Thanks to advances in technology, working virtually has become a reality for many small practices and solo attorneys. Whether working from a home office, coworking space, or hotel room, many attorneys are embracing technology and ditching the traditional law office space for a completely web-based one. This style of working can have many benefits, such as: an increase in productivity, a more attainable work-life balance, and the ability to target clients in an ever-expanding mobile world. But, it can have it drawbacks, too.
With the right technology and business plan, any attorney can take their practice virtual. The question becomes: Is it right for you?
What a virtual law office looks like:
Working from home. Running your practice out of your home. Attorneys can designate a room for an office and can also work on-the-go while traveling.
Working from a coworking space. This option provides you a physical space outside of your home where you can meet with clients and other professionals. Coworking spaces are office rooms rented out to businesses (often contractors) that share a communal space.
Hybrid. Attorneys who are nervous about moving their practice to be completely web-based, can instead keep their traditional office but opt to add a virtual component to their practice.
Wider client base - Since virtual practices are web-based, they are no longer limited by the geographic location of their office. Instead of coming to the office, meetings with clients can take place via video conference tools, such as Skype, Facetime, and Zoom. Virtual firms can then be marketed more broadly, bringing in clients from other jurisdictions, as well as appealing to younger and more tech savvy clientele. Additionally, eliminating a geographic barrier allows a practice to expand their talent pool and hire the best staff possible.
Lower monthly overhead - There are many cost benefits for going virtual. Working from home means no money spent on renting and furnishing office space, as well as not being tied to cumbersome service and rental contracts. Switching to a virtual system effectively means going paperless, so less money is spent on acquiring, creating, and storing paper files. Also since documents can be retrieved with the click of a mouse, attorneys save precious time not having to search high and low for misplaced files. Not only does a lower overhead mean more profit over time, but it also puts less stress on fledgling practices to be immediately successful.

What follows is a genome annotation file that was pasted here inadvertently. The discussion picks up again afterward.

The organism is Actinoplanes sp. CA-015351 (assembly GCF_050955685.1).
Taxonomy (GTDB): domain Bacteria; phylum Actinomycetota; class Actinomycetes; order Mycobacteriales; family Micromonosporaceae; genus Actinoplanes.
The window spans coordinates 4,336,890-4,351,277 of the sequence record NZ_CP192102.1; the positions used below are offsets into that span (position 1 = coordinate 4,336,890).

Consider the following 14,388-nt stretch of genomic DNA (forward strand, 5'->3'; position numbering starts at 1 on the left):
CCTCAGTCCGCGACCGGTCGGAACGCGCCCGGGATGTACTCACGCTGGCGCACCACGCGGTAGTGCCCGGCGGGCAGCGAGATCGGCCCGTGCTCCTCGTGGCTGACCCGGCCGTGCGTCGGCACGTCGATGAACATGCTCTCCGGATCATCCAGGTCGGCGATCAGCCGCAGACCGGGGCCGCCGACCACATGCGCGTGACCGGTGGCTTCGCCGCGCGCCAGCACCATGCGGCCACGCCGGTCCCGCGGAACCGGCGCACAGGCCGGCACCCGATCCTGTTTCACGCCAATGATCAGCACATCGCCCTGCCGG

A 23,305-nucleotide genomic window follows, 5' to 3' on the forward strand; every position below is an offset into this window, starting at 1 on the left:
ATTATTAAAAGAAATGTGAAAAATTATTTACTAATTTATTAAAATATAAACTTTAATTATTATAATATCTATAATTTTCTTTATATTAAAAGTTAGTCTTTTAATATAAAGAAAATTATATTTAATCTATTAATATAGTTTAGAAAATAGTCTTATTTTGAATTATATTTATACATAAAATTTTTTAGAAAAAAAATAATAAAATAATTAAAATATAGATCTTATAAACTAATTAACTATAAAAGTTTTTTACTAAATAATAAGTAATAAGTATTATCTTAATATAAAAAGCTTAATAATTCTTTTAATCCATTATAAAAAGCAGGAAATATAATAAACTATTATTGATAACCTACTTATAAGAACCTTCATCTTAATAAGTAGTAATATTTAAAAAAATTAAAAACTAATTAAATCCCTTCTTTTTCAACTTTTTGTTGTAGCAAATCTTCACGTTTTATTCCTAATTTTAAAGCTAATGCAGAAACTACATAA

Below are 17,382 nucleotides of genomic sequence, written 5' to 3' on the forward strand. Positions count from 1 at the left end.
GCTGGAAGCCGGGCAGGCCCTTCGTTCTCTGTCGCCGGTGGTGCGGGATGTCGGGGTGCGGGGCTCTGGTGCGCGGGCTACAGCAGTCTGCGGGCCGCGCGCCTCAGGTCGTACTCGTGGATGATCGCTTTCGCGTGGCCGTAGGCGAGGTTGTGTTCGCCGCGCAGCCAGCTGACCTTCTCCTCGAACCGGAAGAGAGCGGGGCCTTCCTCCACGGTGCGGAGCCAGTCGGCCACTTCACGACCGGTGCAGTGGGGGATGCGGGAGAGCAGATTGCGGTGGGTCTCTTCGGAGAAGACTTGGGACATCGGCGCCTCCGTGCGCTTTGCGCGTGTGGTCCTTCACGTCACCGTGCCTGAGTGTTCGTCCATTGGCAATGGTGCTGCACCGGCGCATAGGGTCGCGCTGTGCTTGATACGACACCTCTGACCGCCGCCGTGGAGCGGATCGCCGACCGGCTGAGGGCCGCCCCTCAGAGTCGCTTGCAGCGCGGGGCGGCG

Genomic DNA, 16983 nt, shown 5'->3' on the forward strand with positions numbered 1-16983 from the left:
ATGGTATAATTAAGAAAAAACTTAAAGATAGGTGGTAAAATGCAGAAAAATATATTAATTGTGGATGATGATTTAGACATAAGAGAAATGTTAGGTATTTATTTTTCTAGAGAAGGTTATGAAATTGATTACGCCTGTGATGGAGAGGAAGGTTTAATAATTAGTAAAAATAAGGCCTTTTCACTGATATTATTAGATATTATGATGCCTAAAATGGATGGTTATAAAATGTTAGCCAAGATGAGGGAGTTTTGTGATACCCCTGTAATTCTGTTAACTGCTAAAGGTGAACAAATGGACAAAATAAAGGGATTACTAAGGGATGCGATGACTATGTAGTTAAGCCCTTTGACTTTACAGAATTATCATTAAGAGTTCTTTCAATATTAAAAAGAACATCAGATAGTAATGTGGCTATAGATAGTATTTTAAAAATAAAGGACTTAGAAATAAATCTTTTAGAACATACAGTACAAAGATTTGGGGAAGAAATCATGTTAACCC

Better security - When it comes to protecting sensitive client information, legal technologies (like practice management and drafting softwares) that utilize the cloud are often better at mitigating cybersecurity risks then more traditional methods (like keeping paper files in your office for other clients and cleaning staff to see). Instead, data is often safeguarded behind a gated, password protected portal and is stored on high-security servers that are encrypted. And since IT infrastructure is transferred to a provider on the cloud, attorneys can focus more on their legal practice rather than maintaining their IT system.
More flexibility & better work/life balance - Working from home means attorneys can obtain more flexibility over the hours they work—taking breaks to meet a repairman, watch over younger children, and go for a spontaneous hike on a blissfully sunny day. Also, attorneys can use the time they would have spent commuting to the office, to instead spend with their family and be more productive at work.
Virtual or not, practicing law can be stressful.
Download our Insight Brief “5 Tips for a Better Law-Life Balance” and learn how to prioritize a better work-life balance.
Trouble delineating between work and personal space - If working from home, lines can be blurred between personal and work space. And since a virtual attorney can effectively take their office wherever they go, carving out personal time to recharge can be a challenge.
Lacking the human touch - In a true virtual practice where services are delivered from start to finish online, the inherent impersonal interactions that the internet fosters may make it more difficult to establish trust and thus develop deeper relationships with clients. Virtual attorneys will need to work harder at building these relationships and ensuring that communications are smooth.
Legal issues - Attorneys should be aware of their respective state bar’s rules concerning virtual practices. Some state bars require attorneys to have a physical office space to meet clients and be contacted by the courts. Additionally, some states advertising rules require virtual attorneys to add disclaimers if they do not have a traditional office space. Attorneys can also run into jurisdiction issues if they provide legal assistance to a client in a state where the attorney is not licensed.
Wealth Docx® can follow your practice, wherever it goes. Based in the cloud, you can access your legal documents from any device, at any time—making collaboration a breeze. For solo attorneys, WealthCounsel provides the support of a larger firm: get your legal education, news, practice development and professional network all from the comfort of your home or office.